Originally scheduled to begin on 17 September, Starlink-12 – the 12th StarLink v1.0 mission – was pushed to 18 September, about an hour before liftoff. SpaceX did not provide a reason then, but it is now reporting that the weather in the recovery zone (Atlantic Ocean) was blamed for the 24-hour recycle and indefinite launch delay that began shortly thereafter.
CEO Elon Musk revealed that the SpaceX drone ship delivered to Starlink-12 was unable to hold its position in strong Atlantic Ocean currents, causing the company to delay the mission indefinitely. Until conditions improve in SpaceX’s drone ship recovery zone, the company will likely be unable to launch a Starlink mission. Musk, however, already has a solution in mind.
Starlink is likely to stand below yesterday’s launch due to severe weather in the recovery area, which is likely to persist for a few days. Will announce a new target launch date once confirmed
– SpaceX (@SpaceX) September 18, 2020
Presently the station was too strong for the droneship to hold. The thrusters are to be upgraded for future missions.
– Elon Musk (@elonmusk) September 18, 2020
In the same tweet, Musk revealed that SpaceX meant his drone ship “thrusters to be upgraded for future missions”, apparently a spontaneous response to drone ships being overridden by ocean currents. There is a simple problem, however: the drone ship Just Read the Instructions, the same ship currently unable to hold its position in the (jointly strong) ocean currents, completed extensive upgrades just a few months ago.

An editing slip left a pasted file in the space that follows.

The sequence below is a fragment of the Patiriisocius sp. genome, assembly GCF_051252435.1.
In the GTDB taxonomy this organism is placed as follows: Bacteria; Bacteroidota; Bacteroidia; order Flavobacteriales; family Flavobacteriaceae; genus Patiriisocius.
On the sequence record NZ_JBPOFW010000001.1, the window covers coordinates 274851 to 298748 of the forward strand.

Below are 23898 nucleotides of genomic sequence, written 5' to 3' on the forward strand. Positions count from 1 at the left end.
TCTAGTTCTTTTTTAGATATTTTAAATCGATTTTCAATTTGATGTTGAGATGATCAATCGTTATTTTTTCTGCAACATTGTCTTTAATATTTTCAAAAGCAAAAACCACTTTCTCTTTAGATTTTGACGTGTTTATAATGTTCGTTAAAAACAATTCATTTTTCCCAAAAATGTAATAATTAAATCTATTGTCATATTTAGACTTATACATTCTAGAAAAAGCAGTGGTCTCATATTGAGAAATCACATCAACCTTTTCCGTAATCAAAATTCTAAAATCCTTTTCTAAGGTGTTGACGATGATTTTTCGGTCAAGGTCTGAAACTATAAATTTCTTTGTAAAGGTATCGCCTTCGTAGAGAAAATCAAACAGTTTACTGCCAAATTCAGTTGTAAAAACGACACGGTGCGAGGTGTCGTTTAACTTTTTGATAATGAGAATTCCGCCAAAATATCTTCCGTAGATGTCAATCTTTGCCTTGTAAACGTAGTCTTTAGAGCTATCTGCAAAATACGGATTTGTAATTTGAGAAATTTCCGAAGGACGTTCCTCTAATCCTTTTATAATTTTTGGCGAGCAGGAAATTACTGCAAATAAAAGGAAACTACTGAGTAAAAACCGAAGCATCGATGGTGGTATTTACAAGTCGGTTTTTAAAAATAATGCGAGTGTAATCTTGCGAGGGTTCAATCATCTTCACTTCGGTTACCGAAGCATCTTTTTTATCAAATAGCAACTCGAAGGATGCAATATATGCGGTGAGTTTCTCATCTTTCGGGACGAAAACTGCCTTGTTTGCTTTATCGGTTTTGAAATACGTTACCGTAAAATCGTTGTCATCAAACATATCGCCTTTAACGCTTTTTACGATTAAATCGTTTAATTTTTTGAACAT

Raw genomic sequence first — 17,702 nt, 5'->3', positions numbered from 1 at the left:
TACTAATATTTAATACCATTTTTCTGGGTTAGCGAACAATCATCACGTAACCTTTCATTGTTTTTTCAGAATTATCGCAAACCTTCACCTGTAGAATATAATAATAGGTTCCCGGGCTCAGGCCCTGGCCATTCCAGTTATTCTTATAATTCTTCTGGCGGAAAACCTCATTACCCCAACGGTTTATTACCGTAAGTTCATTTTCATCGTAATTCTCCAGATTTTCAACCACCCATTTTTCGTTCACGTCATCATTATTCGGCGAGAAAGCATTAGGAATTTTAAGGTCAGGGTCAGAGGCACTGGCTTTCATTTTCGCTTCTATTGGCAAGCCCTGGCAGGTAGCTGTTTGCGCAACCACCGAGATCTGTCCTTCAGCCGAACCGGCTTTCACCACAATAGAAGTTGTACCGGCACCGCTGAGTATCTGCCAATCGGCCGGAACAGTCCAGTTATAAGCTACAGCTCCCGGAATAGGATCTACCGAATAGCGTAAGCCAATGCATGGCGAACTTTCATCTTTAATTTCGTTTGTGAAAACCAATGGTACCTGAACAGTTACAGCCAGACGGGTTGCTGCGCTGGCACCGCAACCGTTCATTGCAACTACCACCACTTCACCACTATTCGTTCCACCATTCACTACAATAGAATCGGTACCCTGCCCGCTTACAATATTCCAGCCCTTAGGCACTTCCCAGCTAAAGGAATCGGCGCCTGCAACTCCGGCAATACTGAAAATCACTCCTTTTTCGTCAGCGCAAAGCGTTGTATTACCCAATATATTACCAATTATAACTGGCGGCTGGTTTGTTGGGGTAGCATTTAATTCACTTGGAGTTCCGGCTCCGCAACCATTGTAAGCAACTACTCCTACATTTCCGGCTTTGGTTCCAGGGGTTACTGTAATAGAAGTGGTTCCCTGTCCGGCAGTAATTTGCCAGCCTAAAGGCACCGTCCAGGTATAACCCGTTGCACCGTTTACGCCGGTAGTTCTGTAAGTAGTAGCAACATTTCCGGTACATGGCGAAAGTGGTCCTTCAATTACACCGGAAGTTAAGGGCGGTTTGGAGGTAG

Prior to those upgrades, the JRTI and OCili were effectively identical – both sporting some modest generators and four relatively small station-keeping thrusters (bright blue). After more than half a year of work, the drone ship JRTI came off the other end with dramatically larger azimuth thruster pods and at least several times the power output. The location beyond the booster landing deck of the drone ship JRTI has been filled to the brim with more or less new generators.
In other words, due to some major structural changes or the lack of a smaller landing area for Falcon boosters, it is hard to imagine how SpaceX could adequately upgrade already upgraded generators and thrusters.
In rescue of the drone ship JRTI, the East Seaboard is still feeling the remnants of Hurricane Sally at the same time as Hurricane Teddy is just a few days away. Just ~ 48 hours from now, the Falcon 9 booster landing zone of the Starlink-12 is subject to 30–40 mph (50–70 km / h) winds and a peak altitude of 15 feet (~ 4.5 m) in the shadow of Teddy. Will happen. The seas in that area will remain unstable for booster landings until 24 September or 25 September without major changes in the current forecast.
Current climate models do not necessarily predict an increase in the frequency of Atlantic Ocean storms as a result of global warming, although warming will greatly increase the intensity of the storm to a major degree. As such, it is a bit of a washout whether the massive investment in dramatic drone ship performance upgrades would actually be worth it for Falcon booster recovery, given that the tropical storm season only lasts a fraction of the year. If SpaceX wants to continuously launch 50–100 + times per year from Florida, it is likely to be a no-brainer.
Despite this, if SpaceX pursues an upgrade far beyond the current setup of Just Read the Instructions, it will be interesting to see what the company’s two workhorse drone ships are looking for. If current forecasts are to be believed, Starlink-12 is unlikely to launch by the end of next week, a delay that pushed Starlink-13 into October (previously NET at the end of September).
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